The progression of popular culture throughout the years, from Beatlemania in the 1960′s to the infamous on-stage twerking of Miley Cyrus, has created and left behind cultural icons that represent something wholly different from the individual. Steve Jobs, Barack Obama and Batman represent concepts that have become part of our collective conversation, which connects us as a society and pushes our mental capacity for understanding each other. Hope, rebellion, change – these ideas have manifested themselves in different personas both past and present, taking different shades of meaning throughout the years.
Popular culture is tangible.
It is this tangibility that provides a palate for Brooklyn-based artist TECHNODROME1 a platform to express his own experiences with icons in popular culture. “It’s all pop culture inspired,” says TECHNODROME1 when asked about the inspiration for his work, “new and old, we are saturated in it, there’s no reason other than I like the subjects I draw.”
Recently, TECHNODROME1 and his partner, Jason Blanck, have collaborated to bring the artist’s work to the public launching the brand DROME NYC. Though the pair have known each other for some time, they come from separate paths. TECHNODROME1 focuses on the artistic side of the endeavor while Blanck handles the business, taking advantage of his startup experience to give the brand some legs in what is now it’s early days.
We sat down with TECHNODROME1 to chat about his work and the recent launch of the new brand DROME NYC – check out the brief conversation below and head to their site to give their endeavor support.
Above: collection of handmade prints from the DROME website
Tell us a little bit about yourself
I’m originally from Jersey, I live in Brooklyn NY now. I was always interested in art since I was young, my father was an oil painter and frequent trips to NY museums, cartoons and television furthered my interest in the arts.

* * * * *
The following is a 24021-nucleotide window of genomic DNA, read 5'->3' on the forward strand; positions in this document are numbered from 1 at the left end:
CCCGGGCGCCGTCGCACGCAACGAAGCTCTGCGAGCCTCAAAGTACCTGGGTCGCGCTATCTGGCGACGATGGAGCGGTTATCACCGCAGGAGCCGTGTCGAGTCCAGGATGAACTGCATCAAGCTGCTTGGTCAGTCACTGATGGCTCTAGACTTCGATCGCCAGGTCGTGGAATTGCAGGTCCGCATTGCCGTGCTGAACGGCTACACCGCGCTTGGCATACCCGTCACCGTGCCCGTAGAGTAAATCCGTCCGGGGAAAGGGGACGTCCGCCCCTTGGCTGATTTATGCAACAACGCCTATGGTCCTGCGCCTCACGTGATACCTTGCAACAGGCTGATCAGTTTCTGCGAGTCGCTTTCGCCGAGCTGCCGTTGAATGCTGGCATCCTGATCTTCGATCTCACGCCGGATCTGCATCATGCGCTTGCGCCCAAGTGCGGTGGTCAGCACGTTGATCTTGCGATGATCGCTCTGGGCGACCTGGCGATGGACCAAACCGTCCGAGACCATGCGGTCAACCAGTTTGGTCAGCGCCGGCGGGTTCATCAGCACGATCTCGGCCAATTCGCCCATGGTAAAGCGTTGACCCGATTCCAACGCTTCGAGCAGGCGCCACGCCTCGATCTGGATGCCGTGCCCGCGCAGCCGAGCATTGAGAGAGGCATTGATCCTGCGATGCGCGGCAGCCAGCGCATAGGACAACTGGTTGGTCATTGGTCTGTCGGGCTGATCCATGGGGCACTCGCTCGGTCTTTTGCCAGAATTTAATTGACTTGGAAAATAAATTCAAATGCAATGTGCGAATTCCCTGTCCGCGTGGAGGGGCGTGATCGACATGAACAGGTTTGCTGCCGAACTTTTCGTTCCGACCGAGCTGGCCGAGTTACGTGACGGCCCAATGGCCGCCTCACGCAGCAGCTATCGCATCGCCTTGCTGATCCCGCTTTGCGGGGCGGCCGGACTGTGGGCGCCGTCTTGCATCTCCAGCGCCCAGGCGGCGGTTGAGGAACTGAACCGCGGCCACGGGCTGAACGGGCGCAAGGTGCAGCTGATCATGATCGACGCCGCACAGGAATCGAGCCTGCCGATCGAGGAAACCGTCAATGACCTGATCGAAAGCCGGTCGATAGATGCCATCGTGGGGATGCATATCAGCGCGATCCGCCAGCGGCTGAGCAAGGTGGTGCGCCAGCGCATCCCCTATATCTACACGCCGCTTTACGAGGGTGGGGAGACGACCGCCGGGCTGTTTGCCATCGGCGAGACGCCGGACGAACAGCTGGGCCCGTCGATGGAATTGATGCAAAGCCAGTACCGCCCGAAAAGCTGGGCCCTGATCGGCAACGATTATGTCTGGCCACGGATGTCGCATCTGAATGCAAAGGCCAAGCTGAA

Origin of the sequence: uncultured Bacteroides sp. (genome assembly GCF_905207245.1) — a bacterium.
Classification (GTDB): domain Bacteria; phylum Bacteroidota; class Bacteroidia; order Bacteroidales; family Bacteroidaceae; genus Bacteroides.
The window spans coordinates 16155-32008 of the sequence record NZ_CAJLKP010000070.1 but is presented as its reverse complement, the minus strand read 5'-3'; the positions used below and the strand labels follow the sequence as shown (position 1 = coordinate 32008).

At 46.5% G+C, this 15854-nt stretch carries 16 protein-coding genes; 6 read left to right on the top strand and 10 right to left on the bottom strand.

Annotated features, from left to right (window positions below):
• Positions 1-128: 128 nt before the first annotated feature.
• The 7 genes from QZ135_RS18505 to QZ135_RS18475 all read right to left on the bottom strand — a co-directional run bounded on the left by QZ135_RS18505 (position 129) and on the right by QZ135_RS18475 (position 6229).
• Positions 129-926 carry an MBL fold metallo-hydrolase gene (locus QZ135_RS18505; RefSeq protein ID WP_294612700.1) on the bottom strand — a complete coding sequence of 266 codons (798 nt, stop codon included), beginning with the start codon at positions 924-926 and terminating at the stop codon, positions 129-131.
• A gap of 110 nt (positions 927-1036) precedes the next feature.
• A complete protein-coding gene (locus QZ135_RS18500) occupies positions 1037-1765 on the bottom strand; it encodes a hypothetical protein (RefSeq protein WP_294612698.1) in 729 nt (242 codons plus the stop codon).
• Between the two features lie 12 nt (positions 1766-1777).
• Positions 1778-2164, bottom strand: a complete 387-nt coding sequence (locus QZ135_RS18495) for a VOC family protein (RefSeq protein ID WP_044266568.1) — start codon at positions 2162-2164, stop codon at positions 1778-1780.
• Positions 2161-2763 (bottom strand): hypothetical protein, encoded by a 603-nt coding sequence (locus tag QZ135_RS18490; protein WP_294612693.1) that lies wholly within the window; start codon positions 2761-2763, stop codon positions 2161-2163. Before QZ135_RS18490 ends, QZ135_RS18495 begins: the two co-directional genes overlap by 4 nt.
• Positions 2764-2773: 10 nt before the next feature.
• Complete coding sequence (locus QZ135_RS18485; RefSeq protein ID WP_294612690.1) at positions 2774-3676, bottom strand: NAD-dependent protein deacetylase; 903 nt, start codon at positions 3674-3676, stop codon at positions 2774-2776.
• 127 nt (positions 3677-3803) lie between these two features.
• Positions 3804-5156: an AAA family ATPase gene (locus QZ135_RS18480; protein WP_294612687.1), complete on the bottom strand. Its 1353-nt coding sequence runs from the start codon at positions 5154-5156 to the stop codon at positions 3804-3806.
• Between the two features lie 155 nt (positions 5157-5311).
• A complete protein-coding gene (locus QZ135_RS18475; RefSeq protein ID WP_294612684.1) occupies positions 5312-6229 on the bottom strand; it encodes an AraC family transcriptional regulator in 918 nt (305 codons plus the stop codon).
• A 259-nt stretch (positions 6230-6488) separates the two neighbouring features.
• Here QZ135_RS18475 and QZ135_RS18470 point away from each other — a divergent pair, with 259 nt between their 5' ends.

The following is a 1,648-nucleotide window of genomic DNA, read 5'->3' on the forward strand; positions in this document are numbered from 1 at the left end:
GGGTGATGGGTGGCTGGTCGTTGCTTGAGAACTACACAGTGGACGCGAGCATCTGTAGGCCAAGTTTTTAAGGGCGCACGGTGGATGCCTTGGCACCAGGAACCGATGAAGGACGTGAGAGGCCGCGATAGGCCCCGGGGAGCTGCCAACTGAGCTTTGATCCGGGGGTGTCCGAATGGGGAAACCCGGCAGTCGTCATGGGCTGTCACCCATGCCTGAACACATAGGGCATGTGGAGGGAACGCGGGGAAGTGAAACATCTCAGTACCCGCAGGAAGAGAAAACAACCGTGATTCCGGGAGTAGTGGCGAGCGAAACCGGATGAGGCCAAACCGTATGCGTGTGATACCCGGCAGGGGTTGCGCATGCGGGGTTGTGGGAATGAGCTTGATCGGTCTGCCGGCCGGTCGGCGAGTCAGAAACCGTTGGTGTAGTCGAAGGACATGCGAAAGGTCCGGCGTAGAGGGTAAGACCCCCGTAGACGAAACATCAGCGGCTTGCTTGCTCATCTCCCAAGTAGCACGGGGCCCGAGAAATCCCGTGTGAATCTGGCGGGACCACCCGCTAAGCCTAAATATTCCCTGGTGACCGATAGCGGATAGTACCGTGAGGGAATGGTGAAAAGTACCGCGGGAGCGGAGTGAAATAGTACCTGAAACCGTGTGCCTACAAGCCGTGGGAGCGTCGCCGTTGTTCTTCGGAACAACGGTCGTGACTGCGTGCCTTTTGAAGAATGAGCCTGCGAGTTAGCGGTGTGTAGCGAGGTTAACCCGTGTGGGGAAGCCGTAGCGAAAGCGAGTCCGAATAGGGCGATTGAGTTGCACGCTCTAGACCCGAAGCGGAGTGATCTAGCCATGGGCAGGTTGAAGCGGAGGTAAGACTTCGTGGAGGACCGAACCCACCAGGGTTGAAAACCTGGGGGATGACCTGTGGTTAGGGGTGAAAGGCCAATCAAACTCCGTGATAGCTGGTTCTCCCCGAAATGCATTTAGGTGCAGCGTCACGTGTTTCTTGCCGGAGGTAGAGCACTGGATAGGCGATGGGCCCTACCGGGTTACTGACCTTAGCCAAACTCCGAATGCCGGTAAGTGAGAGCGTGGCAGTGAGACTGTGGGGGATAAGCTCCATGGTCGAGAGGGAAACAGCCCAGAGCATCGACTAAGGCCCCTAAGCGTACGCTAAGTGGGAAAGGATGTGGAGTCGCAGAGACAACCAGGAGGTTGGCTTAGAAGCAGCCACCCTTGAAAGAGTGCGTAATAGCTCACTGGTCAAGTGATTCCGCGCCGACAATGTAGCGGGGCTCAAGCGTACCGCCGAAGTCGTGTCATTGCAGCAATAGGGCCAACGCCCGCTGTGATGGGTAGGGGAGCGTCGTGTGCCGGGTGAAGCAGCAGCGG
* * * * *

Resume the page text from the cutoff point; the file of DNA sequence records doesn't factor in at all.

How would you describe the work that you do?
Experimental POP, or Technodrome, or Drome ( Effect ) I’m not set in stone on any names yet my big influences are The internet, television, and movies.
Your iconographic work centers around a lot of well-known figures – what’s the personal connection there? Why are you choosing them as your subjects?
Its exactly that, I have a personal connection to my work, nostalgia from my past, or just something new I saw that I liked. It’s all pop culture-inspired new and old, we are saturated in it, there’s really no reason other than I like the subjects I draw.
Above: a collection of limited edition skateboards from the DROME website
What’s the vision behind DROME NYC – what statement do you guys want to make? Where do you see this going in the next five years?
Ultimately we are looking to grow this into a larger retail focus and presence. We are starting off with very limited edition pieces and designs to see what styles and types of work resonate well with the public. We are in talks to start selling in some high end stores both online and brick and mortar (NYC, Brooklyn, LA, Miami). Our hope is to create a lifestyle brand/art presence representing a colorful and new aesthetic.
Above: a collection of prints from the DROME website
What have the biggest challenges you have faced so far? Has there been anyone out there who has been particularly helpful in getting this off of the ground?
There always have been and will be challenges no matter what [you're] trying to do, whether its poor health, death in the family, or a cat losing its leg, you just got to keep working. My partner Jason Blanck helps run the business side. We work great together as I mostly work solely on the art and designs, where he does the website, partnerships, manufacturing, and other projects.